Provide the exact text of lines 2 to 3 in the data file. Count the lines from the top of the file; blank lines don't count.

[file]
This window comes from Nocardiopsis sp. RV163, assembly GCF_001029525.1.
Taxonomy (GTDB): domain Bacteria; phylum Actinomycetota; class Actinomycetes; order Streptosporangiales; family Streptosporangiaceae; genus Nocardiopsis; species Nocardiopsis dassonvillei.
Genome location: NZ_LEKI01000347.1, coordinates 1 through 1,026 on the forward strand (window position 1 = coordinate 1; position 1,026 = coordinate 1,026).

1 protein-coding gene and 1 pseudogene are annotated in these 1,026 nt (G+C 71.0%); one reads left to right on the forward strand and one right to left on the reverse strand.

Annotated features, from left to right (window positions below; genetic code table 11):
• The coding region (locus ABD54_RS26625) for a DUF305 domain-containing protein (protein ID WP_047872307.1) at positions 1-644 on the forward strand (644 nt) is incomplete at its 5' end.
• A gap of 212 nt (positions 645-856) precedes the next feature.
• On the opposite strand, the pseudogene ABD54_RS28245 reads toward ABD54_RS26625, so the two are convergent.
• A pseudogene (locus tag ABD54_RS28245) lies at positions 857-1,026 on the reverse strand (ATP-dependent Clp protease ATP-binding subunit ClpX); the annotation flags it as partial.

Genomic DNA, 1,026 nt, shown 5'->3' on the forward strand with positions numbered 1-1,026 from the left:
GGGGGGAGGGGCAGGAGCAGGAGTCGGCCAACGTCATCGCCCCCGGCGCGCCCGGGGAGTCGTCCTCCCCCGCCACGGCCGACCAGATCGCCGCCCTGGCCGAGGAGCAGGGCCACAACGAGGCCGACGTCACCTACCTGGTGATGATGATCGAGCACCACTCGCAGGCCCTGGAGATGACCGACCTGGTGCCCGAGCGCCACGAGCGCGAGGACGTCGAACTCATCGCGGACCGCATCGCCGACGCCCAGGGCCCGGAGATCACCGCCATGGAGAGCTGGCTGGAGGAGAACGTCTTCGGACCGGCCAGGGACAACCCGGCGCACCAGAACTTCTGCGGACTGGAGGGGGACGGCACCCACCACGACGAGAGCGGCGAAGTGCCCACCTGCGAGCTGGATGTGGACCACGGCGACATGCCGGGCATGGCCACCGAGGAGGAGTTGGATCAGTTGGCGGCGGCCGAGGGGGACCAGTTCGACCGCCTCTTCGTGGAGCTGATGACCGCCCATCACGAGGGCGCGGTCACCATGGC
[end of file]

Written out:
Taxonomy (GTDB): domain Bacteria; phylum Actinomycetota; class Actinomycetes; order Streptosporangiales; family Streptosporangiaceae; genus Nocardiopsis; species Nocardiopsis dassonvillei.
Genome location: NZ_LEKI01000347.1, coordinates 1 through 1,026 on the forward strand (window position 1 = coordinate 1; position 1,026 = coordinate 1,026).